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We Were Dead Before the Ship Even Sank

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iTunes Review

We Were Dead Before the Ship Even Sank is a gripping and satisfying recording, with skittering tempos, jerky rhythms, and delightful surprises around every quirky corner. Lead singer, guitarist, and gifted songwriter Isaac Brock sounds positively manic on the clattering “March Into the Sea.” A notable addition to the band on this recording is former Smiths guitarist Johnny Marr, whose chiming, lyrical style meshes beautifully with Brock’s jagged and idiosyncratic playing.

Customer Reviews

The Most Amazing Album. Ever.

I have 1500 artists on my iTunes library, and this is not only putting Modest Mouse at number one, the album is number one as well. iTunes let me download this before 3/20, so I don't know what will be the popular tracks yet, but my favorite so far is Little Motel. A break down: This hits many aspects. To begin, there are many songs on here that are like old MM. They are closer to the This Is a Long Drive moments than Good News or Moon/Ant. There are also many songs like the Float On and newer album style, especially Dashboard and We've Got Everything. However, MM has brought something totally new to the palette, a style of music they are yet to use, and I must say, it is amazing. The lyrics are, as always, hilarious, witty, and you have to read over them a million times just to begin to understand them. The music on this album ranges from an almost Flea-like bass riffs, onto loud heavily distorted guitars imitating fly noises, onto clean, electric ballads which could be beautiful as an instrument. It's just so ridiculously amazing as an album. It's like impossible to find a song that someone won't absolutely love. I've only heard through this album one time, and it's definitely one of, if not, my absolute favorite, when it normally takes me atleast 50 times to hear an album before I can define it as it's "best". I have huge hopes for this album, and I hope it is a commercial success. It deserves to be. From the Float On moments of Dashboard to the riffs in the background of Spitting Venom which were used in Moon and Antartica (listen about halfway through the song, 5 min in), to the distorted guitar in a Fly Trapped In a Jar, this is an amazing, original, beautiful, witty album. Modest Mouse started off with Isaac Brock recording songs without musical instrument as you can hear on the A Capella recordings where you can hear all the background noise and it sounds like early nirvana outtakes, funny but generally not very interesting. They evolved a bit when taking on Moon/ Good News, but they were expanding at a rate so that they lost a bit about them which made them so special. They've finally caught it. Maybe it was Marr, from the Smiths, who has now joined MM, which brought them back into place. Who knows. All I know is that this is the most amazing album of all time.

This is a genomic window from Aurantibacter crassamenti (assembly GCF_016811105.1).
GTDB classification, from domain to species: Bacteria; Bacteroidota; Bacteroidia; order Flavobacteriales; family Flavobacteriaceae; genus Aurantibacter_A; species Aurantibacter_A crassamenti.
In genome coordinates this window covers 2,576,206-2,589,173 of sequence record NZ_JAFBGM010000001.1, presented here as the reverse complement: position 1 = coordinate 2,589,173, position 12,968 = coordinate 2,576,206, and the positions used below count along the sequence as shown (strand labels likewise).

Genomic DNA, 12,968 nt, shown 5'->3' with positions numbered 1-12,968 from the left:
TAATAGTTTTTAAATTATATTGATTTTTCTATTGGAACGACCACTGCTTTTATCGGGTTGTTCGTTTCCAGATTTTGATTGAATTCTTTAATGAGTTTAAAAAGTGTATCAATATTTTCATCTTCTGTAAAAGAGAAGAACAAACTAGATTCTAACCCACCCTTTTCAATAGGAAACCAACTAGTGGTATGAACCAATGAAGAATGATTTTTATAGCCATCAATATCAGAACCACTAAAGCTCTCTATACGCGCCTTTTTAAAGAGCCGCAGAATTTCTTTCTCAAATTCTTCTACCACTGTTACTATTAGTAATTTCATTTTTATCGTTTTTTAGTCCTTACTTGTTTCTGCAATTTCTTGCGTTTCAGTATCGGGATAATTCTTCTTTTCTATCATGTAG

Going in a new direction, and not a good one

The new Modest Mouse album is by no means lacking in hard-biting guitar or unique and powerful vocals, only in compelling melodies. If you're used to the Modest Mouse that provides incredible melodies and versatile songwriting, think again. I love every Modest Mouse album including the previous release, "Good News for People Who Love Bad News", but this one falls very short. There are too many weak songs. They are weak in the most important aspect: the ability to write powerful songs far before the polished sound of the final cut. A well-written song is good regardless of production quality and skillful playing of instruments. That said, I think it's obvious that these songs lack the creativity of previous releases. There are a couple of songs that I find echo the quality of earlier works, namely "Invisible" and "Steam Engenius", but even these are a far cry from the inspiring riffs that make up earlier albums. I'm not one to scream "Sell Out", but I am one to point out a poorly written album when I hear it, and this is one of them.


Modest Mouse is no doubt my favorite artist, and I will not lie, I was introduced to them by the repetitive Float On. I then promptly bought several songs off of iTunes, realized it was a bad idea, then immediately bought the Moon and Antarctica (Best Album Ever). This album is their 3rd or 4th best album, behind the Moon and Antarctica, The Lonesome Crowded West, and Building Nothing out of Something. Check those out, and then this one. Now...the review itself. March Into the Sea-10/10 (great song) Dashboard-8/10 (starting to grow on me) Fire It Up-8/10 (tad too poppy) Florida-9/10 (love the james mercer chorus) Parting of the Sensory-10/10 (beautiful song, all the way around) Missed the Boat-9/10 (tad too poppy) We've Got Everything-8/10 (little too repetetive) Fly Trapped In a Jar-8/10 (like the fly buzzing beginning) Education-9/10 (lovin' it) Little Motel-10/10 (best love song ever-NOT sappy) Steam Engenius-10/10 (one of the best beats) Spitting Venom-10/10 (BEST SONG EVER) People As Places As People-8/10 (seems to carry on a little long) Invisible-8/10 (gets tiring after a while)


Formed: 1993 in Issaquah, WA

Genre: Alternative

Years Active: '90s, '00s, '10s

Modest Mouse were one of the most surprising commercial success stories of the new millennium -- while their music was by turns taut and elliptical, and the lyrics sometimes cryptic and introspective, the band broke through to the mainstream audience with the platinum-selling Good News for People Who Love Bad News, and they became genuine rock stars at a time when their musical peers remained cult figures. Modest Mouse were founded in 1993 by guitarist and vocalist Isaac Brock, bassist Eric Judy,...
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